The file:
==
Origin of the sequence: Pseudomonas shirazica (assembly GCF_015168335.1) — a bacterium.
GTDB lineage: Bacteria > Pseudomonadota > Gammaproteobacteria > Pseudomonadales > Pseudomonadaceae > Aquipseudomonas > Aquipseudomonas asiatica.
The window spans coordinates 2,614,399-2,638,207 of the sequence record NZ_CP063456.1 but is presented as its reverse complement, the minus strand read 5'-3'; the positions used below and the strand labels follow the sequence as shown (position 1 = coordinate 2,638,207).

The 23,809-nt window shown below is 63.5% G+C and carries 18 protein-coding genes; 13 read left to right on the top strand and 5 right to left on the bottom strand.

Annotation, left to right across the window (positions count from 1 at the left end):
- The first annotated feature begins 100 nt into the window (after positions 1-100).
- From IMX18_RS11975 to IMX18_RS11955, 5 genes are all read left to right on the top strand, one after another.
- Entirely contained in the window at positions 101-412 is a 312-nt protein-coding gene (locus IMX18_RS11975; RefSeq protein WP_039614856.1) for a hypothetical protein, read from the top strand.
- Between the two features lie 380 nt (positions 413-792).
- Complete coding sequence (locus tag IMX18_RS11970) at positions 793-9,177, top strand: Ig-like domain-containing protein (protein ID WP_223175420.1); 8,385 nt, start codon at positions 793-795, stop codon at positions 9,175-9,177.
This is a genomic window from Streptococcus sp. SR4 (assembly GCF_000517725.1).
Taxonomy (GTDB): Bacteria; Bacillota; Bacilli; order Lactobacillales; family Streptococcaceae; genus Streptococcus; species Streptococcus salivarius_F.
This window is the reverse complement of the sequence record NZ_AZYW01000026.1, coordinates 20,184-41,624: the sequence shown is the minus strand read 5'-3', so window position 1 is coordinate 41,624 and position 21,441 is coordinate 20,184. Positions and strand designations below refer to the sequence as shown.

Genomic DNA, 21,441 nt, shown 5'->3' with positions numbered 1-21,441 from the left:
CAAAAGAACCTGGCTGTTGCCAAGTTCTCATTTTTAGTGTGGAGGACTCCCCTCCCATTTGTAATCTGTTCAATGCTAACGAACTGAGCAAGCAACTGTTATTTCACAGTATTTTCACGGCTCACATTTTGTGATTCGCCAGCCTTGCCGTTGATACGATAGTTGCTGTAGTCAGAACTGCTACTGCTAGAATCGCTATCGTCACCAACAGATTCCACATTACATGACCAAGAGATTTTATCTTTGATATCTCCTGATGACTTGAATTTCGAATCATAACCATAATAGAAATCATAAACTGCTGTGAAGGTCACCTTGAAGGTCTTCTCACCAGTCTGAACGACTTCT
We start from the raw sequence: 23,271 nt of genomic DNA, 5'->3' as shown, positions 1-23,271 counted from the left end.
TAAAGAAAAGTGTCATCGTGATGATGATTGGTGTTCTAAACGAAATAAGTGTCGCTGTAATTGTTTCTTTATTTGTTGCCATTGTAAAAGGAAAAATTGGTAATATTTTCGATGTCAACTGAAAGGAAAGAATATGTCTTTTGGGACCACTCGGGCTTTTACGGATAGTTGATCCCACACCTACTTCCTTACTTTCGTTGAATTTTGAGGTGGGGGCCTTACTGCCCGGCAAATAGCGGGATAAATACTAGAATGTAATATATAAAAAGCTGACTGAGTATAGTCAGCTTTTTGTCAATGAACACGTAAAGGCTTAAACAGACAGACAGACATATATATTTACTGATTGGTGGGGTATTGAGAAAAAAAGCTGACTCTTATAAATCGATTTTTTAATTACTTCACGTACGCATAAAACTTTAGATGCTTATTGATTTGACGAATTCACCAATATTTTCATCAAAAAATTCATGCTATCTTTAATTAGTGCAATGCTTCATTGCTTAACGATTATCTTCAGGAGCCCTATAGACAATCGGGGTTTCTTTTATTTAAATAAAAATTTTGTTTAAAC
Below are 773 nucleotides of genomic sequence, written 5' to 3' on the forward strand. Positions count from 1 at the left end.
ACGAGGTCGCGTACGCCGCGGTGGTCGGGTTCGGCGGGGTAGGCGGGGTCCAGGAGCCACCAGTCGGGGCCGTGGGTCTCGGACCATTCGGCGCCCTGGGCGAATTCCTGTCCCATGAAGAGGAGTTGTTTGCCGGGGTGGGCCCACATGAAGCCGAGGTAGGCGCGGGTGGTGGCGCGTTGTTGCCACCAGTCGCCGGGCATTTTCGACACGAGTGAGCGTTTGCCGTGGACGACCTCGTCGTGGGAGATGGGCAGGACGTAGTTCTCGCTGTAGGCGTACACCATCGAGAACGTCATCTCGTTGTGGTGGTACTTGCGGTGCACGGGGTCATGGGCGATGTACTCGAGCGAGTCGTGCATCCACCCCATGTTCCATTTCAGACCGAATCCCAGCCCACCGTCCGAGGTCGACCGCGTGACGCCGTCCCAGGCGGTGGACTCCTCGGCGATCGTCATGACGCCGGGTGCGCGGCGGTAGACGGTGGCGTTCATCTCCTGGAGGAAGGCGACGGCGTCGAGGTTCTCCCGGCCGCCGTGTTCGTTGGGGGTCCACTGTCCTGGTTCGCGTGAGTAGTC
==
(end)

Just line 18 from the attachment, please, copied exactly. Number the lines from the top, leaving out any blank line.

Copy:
Below are 773 nucleotides of genomic sequence, written 5' to 3' on the forward strand. Positions count from 1 at the left end.